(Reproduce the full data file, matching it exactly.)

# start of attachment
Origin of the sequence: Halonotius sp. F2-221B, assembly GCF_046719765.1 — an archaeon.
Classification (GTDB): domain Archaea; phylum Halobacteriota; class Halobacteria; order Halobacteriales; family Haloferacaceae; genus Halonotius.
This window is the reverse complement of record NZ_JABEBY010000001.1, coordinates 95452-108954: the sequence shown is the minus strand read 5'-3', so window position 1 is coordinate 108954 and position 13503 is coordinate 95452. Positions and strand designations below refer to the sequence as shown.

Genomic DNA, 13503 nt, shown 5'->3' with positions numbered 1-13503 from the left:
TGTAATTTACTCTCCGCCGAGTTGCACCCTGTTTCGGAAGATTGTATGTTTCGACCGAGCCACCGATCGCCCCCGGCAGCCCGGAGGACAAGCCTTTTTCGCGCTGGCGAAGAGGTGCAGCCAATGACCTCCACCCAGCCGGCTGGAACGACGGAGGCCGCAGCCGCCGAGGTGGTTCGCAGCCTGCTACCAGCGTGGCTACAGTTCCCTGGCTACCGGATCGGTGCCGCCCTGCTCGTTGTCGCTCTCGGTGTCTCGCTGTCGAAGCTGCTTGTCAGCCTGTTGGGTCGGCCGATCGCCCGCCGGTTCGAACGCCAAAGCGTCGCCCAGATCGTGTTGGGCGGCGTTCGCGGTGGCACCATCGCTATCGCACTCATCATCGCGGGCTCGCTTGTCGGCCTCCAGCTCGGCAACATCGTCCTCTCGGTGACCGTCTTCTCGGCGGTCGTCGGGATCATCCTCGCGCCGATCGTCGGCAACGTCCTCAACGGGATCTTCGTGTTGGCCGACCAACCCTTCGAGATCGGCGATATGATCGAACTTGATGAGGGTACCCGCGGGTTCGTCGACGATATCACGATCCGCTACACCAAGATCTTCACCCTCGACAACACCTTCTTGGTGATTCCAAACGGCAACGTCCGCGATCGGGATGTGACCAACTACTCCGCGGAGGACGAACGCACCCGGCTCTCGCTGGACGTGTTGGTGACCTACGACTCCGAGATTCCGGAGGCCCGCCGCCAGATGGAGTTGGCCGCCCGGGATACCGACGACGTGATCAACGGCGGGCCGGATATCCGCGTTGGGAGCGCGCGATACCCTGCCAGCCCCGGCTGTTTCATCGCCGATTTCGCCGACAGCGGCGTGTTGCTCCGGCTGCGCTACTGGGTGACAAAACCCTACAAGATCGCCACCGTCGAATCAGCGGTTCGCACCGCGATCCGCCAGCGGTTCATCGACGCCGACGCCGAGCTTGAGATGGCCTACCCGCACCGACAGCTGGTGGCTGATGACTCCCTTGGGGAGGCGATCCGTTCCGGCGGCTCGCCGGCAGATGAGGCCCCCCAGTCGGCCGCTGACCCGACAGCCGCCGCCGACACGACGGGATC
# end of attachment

Origin of the sequence: Halonotius sp. F2-221B, assembly GCF_046719765.1 — an archaeon.
Classification (GTDB): domain Archaea; phylum Halobacteriota; class Halobacteria; order Halobacteriales; family Haloferacaceae; genus Halonotius.
This window is the reverse complement of record NZ_JABEBY010000001.1, coordinates 95452-108954: the sequence shown is the minus strand read 5'-3', so window position 1 is coordinate 108954 and position 13503 is coordinate 95452. Positions and strand designations below refer to the sequence as shown.

Genomic DNA, 13503 nt, shown 5'->3' with positions numbered 1-13503 from the left:
TGTAATTTACTCTCCGCCGAGTTGCACCCTGTTTCGGAAGATTGTATGTTTCGACCGAGCCACCGATCGCCCCCGGCAGCCCGGAGGACAAGCCTTTTTCGCGCTGGCGAAGAGGTGCAGCCAATGACCTCCACCCAGCCGGCTGGAACGACGGAGGCCGCAGCCGCCGAGGTGGTTCGCAGCCTGCTACCAGCGTGGCTACAGTTCCCTGGCTACCGGATCGGTGCCGCCCTGCTCGTTGTCGCTCTCGGTGTCTCGCTGTCGAAGCTGCTTGTCAGCCTGTTGGGTCGGCCGATCGCCCGCCGGTTCGAACGCCAAAGCGTCGCCCAGATCGTGTTGGGCGGCGTTCGCGGTGGCACCATCGCTATCGCACTCATCATCGCGGGCTCGCTTGTCGGCCTCCAGCTCGGCAACATCGTCCTCTCGGTGACCGTCTTCTCGGCGGTCGTCGGGATCATCCTCGCGCCGATCGTCGGCAACGTCCTCAACGGGATCTTCGTGTTGGCCGACCAACCCTTCGAGATCGGCGATATGATCGAACTTGATGAGGGTACCCGCGGGTTCGTCGACGATATCACGATCCGCTACACCAAGATCTTCACCCTCGACAACACCTTCTTGGTGATTCCAAACGGCAACGTCCGCGATCGGGATGTGACCAACTACTCCGCGGAGGACGAACGCACCCGGCTCTCGCTGGACGTGTTGGTGACCTACGACTCCGAGATTCCGGAGGCCCGCCGCCAGATGGAGTTGGCCGCCCGGGATACCGACGACGTGATCAACGGCGGGCCGGATATCCGCGTTGGGAGCGCGCGATACCCTGCCAGCCCCGGCTGTTTCATCGCCGATTTCGCCGACAGCGGCGTGTTGCTCCGGCTGCGCTACTGGGTGACAAAACCCTACAAGATCGCCACCGTCGAATCAGCGGTTCGCACCGCGATCCGCCAGCGGTTCATCGACGCCGACGCCGAGCTTGAGATGGCCTACCCGCACCGACAGCTGGTGGCTGATGACTCCCTTGGGGAGGCGATCCGTTCCGGCGGCTCGCCGGCAGATGAGGCCCCCCAGTCGGCCGCTGACCCGACAGCCGCCGCCGACACGACGGGATC